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Old June 19th, 2007, 07:54 AM   #1
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Syncing a PD-6 & HVX?

Hello Audio Gurus!

Has anyone had any luck syncing a Fostex PD-6 to a Panasonic HVX? As far as I can tell, the HVX doesn't have any real method of getting timecode in or out of it. I know you can get hold of "magic boxes" that convert LANC to Timecode, but as it's a Panasonic product, well, no LANC! It also seems all the "Aux Outs" of the HVX don't contain time-code data (only focus, zoom, etc. control) which is unfortunate. Is there a "firewire to LTC" converter out there?

The only thing that springs to mind is taking the TC Output of the Fostex and recording the data onto the audio track of the HVX. But does any software exist that can process this data and actually sync up the audio? I doubt it.

The PD-6 has a video input, so I should be able to lock the HVX black-burst to it, but that doesn't solve the timecode problem.

Anyone got any cool ideas?

Thanks!

Chris!
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Old June 19th, 2007, 08:52 AM   #2
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I just discovered this program:

http://www.videotoolshed.com/?page=products&pID=26

It sounds very interesting! Anyone used it before?

In theory it solves all my issues.
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Old June 19th, 2007, 09:53 AM   #3
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Timecode in a DV workflow is mainly to establish a common reference point to line up picture and sound in the editor. You can do it almost as easily manually with an old-fashioned clapstick slate. It does NOT prevent 'sync drift' caused by the audio and video samples clocks running at slightly different rates. But is the recorder accepts video and syncs its sample clock to the embedded blackburst, you've got the drift issue covered. Simple slate at the start of each take will give you the lineup point.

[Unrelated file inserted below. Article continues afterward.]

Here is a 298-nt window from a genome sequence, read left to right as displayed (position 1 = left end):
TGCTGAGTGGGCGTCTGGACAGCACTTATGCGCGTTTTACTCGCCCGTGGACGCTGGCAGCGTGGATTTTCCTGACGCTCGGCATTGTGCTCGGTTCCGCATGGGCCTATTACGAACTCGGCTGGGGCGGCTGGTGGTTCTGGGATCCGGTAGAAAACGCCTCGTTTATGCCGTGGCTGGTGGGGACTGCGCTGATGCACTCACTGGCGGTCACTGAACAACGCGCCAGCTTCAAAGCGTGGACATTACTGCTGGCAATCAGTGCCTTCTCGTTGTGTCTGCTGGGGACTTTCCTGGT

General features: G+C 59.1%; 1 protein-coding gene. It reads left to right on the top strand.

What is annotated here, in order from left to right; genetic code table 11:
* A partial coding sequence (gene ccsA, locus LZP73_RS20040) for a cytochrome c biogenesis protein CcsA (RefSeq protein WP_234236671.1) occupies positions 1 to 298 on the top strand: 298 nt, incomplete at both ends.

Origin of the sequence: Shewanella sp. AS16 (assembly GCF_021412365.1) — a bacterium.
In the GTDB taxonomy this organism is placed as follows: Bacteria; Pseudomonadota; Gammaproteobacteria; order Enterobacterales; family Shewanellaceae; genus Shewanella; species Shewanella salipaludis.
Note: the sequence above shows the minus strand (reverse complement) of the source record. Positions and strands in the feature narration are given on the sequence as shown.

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Old June 19th, 2007, 05:13 PM   #4
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Yeah, a slate WILL work, and either way a slate will still be used for backup purposes if nothing else, however, why do it manually when the technology exists to do it automatically?
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Old June 19th, 2007, 05:42 PM   #5
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Quote:
Originally Posted by Chris Hocking View Post
Yeah, a slate WILL work, and either way a slate will still be used for backup purposes if nothing else, however, why do it manually when the technology exists to do it automatically?
One could also say, why do it the complicated and expensive technology way when the old-fashioned and far cheaper manual method is just as effective, just as effortless, and just as reliable?

If you want the advantages of timecode and there's a problem getting code out of the camera, why not do it film style. The Fostex serves as the timecode master. You jam a smartslate from the Fostex and use it to slate each take. When you import the video clip into your NLE you position the frames with the slate so the displayed timecode numbers align to the timeline. When you import the sound BWF it will align the file header timestamp to the same numbers in the timeline and sound and picture should match. As I mentioned before, sending video from the camera to the recorder will slave the sample clocks together so they will stay in sync over the shot. Continuous timecode between camera and recorder may establish sync at the start of each take but it doesn't do anything to maintain sync over the duration of the shot and sync drift over longer shots is usually a far greater post headache than establishing initial sync to begin with.
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Old June 19th, 2007, 09:21 PM   #6
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Some very good points Steve - as always...

You're right. A smart slate is probably a much more suitable option...

Although, I still like the idea of trying to automate it if it works reliably and isn't too expensive to implement. Obviously, I just like doing things the tricky way because it's "cool"...

Thanks for your advice!

Chris!
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